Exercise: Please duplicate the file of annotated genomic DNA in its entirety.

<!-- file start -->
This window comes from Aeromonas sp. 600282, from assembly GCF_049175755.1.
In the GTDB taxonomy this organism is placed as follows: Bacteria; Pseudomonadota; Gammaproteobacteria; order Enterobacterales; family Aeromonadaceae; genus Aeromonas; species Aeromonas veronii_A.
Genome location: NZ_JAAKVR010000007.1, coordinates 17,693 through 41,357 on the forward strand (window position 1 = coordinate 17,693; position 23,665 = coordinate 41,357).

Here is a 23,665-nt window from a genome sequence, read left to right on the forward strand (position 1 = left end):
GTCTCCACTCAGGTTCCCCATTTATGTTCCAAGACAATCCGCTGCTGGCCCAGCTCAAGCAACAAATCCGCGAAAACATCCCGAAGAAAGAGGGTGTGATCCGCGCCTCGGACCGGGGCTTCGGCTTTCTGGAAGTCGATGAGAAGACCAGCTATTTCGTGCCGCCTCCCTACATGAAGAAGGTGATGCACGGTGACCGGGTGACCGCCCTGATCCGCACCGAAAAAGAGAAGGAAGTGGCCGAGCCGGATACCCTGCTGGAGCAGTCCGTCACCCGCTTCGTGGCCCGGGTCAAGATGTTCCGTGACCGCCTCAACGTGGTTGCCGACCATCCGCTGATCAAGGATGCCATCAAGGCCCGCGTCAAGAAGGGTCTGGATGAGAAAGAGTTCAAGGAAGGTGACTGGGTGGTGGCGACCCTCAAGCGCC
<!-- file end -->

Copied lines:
This window comes from Aeromonas sp. 600282, from assembly GCF_049175755.1.
In the GTDB taxonomy this organism is placed as follows: Bacteria; Pseudomonadota; Gammaproteobacteria; order Enterobacterales; family Aeromonadaceae; genus Aeromonas; species Aeromonas veronii_A.
Genome location: NZ_JAAKVR010000007.1, coordinates 17,693 through 41,357 on the forward strand (window position 1 = coordinate 17,693; position 23,665 = coordinate 41,357).

Here is a 23,665-nt window from a genome sequence, read left to right on the forward strand (position 1 = left end):
GTCTCCACTCAGGTTCCCCATTTATGTTCCAAGACAATCCGCTGCTGGCCCAGCTCAAGCAACAAATCCGCGAAAACATCCCGAAGAAAGAGGGTGTGATCCGCGCCTCGGACCGGGGCTTCGGCTTTCTGGAAGTCGATGAGAAGACCAGCTATTTCGTGCCGCCTCCCTACATGAAGAAGGTGATGCACGGTGACCGGGTGACCGCCCTGATCCGCACCGAAAAAGAGAAGGAAGTGGCCGAGCCGGATACCCTGCTGGAGCAGTCCGTCACCCGCTTCGTGGCCCGGGTCAAGATGTTCCGTGACCGCCTCAACGTGGTTGCCGACCATCCGCTGATCAAGGATGCCATCAAGGCCCGCGTCAAGAAGGGTCTGGATGAGAAAGAGTTCAAGGAAGGTGACTGGGTGGTGGCGACCCTCAAGCGCC